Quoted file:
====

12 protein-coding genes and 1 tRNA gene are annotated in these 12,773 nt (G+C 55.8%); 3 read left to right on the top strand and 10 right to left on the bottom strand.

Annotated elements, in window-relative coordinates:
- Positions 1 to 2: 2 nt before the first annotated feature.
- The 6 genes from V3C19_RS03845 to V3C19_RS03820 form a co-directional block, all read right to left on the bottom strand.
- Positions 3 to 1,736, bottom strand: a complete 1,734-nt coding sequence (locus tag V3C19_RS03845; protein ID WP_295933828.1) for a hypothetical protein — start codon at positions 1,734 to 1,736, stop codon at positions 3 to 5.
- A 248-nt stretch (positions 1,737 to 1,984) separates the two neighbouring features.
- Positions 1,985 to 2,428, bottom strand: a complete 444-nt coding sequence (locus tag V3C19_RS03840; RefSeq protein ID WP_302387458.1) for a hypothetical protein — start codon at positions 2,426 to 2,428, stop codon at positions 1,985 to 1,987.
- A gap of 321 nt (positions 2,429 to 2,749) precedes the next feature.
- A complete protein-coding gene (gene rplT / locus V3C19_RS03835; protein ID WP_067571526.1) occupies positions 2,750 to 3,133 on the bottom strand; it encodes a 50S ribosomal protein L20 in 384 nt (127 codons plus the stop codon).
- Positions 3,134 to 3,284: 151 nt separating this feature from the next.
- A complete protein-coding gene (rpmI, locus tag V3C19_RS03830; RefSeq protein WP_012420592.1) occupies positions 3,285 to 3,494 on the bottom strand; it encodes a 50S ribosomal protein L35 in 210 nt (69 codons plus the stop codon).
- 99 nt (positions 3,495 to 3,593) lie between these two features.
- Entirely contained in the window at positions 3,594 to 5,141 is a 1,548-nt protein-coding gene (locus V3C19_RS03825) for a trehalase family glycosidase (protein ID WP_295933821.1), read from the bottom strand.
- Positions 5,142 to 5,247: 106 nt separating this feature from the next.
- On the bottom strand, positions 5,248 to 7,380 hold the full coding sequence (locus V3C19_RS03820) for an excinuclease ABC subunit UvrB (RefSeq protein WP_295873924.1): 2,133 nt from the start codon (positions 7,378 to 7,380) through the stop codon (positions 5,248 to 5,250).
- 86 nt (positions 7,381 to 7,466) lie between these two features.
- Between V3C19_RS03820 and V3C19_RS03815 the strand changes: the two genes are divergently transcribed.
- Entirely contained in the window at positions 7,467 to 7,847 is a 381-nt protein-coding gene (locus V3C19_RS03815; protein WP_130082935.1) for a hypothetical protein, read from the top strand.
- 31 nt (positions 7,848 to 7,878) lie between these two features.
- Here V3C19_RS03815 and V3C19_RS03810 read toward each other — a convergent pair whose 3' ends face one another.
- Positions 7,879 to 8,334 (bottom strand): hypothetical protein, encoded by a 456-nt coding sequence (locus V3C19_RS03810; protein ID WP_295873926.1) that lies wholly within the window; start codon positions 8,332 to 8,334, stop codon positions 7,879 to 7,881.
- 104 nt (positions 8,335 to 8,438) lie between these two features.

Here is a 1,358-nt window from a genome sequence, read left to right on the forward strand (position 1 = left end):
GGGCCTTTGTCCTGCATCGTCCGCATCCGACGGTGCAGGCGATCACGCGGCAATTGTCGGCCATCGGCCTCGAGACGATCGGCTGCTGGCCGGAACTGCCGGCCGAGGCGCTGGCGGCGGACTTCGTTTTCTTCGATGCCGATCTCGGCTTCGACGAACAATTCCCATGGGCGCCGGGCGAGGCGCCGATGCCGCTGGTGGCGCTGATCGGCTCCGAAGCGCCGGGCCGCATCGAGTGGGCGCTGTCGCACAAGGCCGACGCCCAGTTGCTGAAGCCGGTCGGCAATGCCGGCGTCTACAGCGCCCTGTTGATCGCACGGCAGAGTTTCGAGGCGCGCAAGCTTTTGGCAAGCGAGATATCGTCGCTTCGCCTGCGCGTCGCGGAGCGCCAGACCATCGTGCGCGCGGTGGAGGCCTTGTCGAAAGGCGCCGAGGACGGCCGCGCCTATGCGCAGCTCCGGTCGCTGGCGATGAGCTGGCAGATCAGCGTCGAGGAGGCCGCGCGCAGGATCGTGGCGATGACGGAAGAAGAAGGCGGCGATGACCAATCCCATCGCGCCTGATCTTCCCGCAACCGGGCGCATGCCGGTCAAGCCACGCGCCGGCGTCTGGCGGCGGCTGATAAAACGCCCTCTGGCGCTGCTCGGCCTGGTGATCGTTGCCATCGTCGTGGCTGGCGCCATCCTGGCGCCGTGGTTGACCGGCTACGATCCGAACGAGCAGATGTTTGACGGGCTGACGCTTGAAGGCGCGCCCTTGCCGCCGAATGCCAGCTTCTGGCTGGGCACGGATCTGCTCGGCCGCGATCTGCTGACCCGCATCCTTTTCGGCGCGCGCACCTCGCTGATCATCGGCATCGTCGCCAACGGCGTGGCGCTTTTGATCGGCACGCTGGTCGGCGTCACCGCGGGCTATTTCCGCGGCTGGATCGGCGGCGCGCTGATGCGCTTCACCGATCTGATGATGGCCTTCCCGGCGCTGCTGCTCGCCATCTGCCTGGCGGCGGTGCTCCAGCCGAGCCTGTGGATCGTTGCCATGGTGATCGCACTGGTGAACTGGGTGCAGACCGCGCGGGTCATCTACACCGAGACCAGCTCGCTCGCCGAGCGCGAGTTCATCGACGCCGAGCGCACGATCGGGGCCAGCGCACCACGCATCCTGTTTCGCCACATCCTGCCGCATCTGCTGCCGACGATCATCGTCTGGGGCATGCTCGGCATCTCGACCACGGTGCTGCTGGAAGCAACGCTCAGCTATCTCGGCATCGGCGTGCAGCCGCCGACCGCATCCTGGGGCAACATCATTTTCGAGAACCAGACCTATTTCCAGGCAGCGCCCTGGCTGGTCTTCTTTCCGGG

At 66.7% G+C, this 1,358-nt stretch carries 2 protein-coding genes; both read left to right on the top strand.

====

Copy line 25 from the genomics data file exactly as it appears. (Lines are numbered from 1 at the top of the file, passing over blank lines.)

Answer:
At 66.7% G+C, this 1,358-nt stretch carries 2 protein-coding genes; both read left to right on the top strand.